Lexington, Ky Revocable Trusts Attorneys Kentucky Irrevocable Trust Lawyers
You may be among the many people who think of estate planning as solely about making decisions about your things and to whom they should go when you die. While estate planning does involve property distribution according to your wishes, a high-quality plan should also contain instructions for your care if you become disabled, name a guardian for your minor children, and provide for loved ones who may not be responsible with money. Good plans often utilize trusts, which are great tools for helping you manage your assets and saving your family money, time, and paperwork.
Although trusts are often associated with wealthy people, they are actually very accessible to the average person. In fact, since those with modest assets can afford to lose the least, creating a trust can benefit them the most. However, the laws are complex, and establishing a valid trust can be challenging. That’s why the Lexington, KY, trust attorneys at Bunch & Brock are here for you. We understand that each client has goals unique to them, and we work hard to be sure that the finished product offers maximum peace of mind. Our attorneys have extensive experience preparing trusts to serve the intentions and best interests of clients, while providing asset protection and minimizing tax impact. Contact us to find out how we can help you.
Kinds of Trusts
There are different trusts available to address a variety of situations, such as special needs trusts, spendthrift trusts, life insurance trusts, charitable remainder trusts and qualified terminal interest property (QTIP) trusts. Living trusts are designed to make sure your assets are used for your benefit if you become unable to manage them for yourself, and to pass them on to your heirs without going through probate. This type of trust offers more control than wills in complex family situations, allows your descendants to gain access to the assets more quickly, and avoids probate fees, which can be as much as five percent of the value your estate.
What Makes a Trust?
When you create a trust, you become the “grantor.” You designate a “trustee” to manage the trust and its assets – many grantors choose themselves. You write the rules about how the trust must operate, including who will get the funds (the “beneficiary”), when they will get it, and even how they can spend it. Trust funding comes from the money it was given (principal), interest and dividends earned on the principal (income), and any profits from increases in value enjoyed by the principal (capital gains). If the trust is revocable, you can change the rules at any time. If the trust is irrevocable, you cannot. Each form has advantages and disadvantages.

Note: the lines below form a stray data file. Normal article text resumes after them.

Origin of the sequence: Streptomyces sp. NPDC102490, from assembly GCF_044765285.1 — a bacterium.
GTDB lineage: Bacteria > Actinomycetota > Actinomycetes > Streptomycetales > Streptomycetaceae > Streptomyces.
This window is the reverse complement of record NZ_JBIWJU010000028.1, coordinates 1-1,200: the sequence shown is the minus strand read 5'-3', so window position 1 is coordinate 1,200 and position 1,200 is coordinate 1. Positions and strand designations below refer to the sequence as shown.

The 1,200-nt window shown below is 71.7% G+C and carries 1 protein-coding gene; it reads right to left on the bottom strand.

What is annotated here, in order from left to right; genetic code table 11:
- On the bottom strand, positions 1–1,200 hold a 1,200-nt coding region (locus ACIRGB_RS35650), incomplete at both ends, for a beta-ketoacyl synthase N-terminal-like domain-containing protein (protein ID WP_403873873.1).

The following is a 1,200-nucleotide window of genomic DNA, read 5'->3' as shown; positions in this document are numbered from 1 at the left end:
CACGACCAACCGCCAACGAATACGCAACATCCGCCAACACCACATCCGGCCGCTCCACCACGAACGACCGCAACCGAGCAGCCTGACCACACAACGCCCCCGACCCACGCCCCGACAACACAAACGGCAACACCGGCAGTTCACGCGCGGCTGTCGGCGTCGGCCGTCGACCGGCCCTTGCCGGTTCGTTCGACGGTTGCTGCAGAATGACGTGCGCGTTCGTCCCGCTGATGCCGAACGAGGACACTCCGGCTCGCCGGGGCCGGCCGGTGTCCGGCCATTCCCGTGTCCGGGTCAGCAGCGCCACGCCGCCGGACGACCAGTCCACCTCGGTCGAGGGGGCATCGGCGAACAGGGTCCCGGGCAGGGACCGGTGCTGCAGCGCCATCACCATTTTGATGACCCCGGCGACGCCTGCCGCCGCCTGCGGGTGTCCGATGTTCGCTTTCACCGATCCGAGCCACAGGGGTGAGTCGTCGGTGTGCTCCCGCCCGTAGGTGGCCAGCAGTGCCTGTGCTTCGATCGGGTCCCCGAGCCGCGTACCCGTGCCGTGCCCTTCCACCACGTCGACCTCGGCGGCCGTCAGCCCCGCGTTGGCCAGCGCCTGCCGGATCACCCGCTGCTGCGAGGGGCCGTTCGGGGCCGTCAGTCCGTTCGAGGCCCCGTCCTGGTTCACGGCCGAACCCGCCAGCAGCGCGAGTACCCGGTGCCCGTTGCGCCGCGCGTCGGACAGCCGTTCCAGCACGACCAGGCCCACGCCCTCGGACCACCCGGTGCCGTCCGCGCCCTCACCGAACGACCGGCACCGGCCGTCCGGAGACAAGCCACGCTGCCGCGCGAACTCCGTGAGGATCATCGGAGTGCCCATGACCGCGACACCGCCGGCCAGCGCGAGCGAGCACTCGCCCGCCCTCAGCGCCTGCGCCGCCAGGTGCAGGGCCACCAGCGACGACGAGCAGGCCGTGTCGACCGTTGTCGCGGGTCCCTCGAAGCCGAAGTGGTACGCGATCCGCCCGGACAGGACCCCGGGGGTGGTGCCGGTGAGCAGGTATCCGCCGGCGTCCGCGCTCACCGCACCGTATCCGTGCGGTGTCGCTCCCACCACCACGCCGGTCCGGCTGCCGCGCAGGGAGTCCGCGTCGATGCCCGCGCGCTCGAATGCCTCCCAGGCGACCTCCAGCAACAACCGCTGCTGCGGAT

When you set up an irrevocable trust, you no longer control the assets or pay taxes on them. For many grantors, this is preferable, because removing the assets from their net worth moves them into a lower tax bracket. There is greater protection of the money if you are sued, and the trust assets are not subject to estate tax when you die. Some people look to this kind of trust to protect assets from being seized as payment for their long-term nursing care, because money in a revocable trust that was intended to be left as part of an estate is vulnerable to nursing home bills. However, a grantor must be careful not to push assets into an irrevocable trust simply to protect them from long-term care facility exposure and then not be able to access them because the assets no longer belong to the grantor.
When you set up a revocable trust, you keep control over the assets and have access to them. Probate is avoided because the money is no longer part of your estate. However, the assets remain yours so you still pay taxes on them, they can still be lost in a lawsuit, and estate taxes still apply. This type of trust is highly customizable and can be tailored to meet your wishes, such as delaying a distribution to a beneficiary until a certain age or protecting assets from your spouse’s new mate if he or she survives you. A revocable trust specifically works well for a grantor who does not have serious tax issues, but wants to maintain control of his or her assets. The main purpose of this sort of trust is to steer clear of probate, thus simplifying the transfer of assets to named beneficiaries. In contrast, the main purpose of an irrevocable trust is to protect assets
We Can Help
Failing to accomplish any estate planning can lead to uncertainty, bitter disputes and increased expenses. Setting up a trust is a valuable way to avoid that unpleasantness and manage your assets. To discuss and create the right kind of trust for your situation, contact the KY living trust attorneys at Bunch & Brock. We have over 35 years of experience helping people navigate the complexities of estate planning. We are committed to providing each of our clients with a high level of personal service, and we will walk you through each of the steps that must be taken. To schedule an initial consultation, please call 859-254-5522 or fill out this online form.